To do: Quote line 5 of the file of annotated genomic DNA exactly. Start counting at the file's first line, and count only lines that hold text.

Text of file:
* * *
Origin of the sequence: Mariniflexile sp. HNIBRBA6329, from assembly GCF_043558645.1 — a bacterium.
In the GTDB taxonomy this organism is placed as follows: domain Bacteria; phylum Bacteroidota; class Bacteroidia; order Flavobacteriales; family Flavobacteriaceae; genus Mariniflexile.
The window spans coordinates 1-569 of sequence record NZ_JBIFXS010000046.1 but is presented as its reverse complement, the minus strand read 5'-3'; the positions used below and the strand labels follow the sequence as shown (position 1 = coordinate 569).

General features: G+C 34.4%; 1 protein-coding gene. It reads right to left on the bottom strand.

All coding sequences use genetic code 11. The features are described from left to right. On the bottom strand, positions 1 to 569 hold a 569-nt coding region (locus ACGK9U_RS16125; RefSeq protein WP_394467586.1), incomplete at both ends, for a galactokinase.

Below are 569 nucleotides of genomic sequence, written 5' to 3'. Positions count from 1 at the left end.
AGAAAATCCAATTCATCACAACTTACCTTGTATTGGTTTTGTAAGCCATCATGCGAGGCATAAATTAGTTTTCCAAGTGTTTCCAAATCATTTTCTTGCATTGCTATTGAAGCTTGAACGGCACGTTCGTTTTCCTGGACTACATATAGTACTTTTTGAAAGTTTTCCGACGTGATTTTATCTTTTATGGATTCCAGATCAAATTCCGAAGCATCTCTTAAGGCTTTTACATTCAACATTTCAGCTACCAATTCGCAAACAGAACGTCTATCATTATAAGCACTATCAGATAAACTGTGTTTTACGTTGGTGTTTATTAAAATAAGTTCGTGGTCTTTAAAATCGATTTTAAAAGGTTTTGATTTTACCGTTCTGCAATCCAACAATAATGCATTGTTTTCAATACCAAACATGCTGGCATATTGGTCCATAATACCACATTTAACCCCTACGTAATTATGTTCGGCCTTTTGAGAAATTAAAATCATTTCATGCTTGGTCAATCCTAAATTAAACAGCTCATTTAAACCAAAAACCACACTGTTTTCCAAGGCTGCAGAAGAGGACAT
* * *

All coding sequences use genetic code 11. The features are described from left to right. On the bottom strand, positions 1 to 569 hold a 569-nt coding region (locus ACGK9U_RS16125; RefSeq protein WP_394467586.1), incomplete at both ends, for a galactokinase.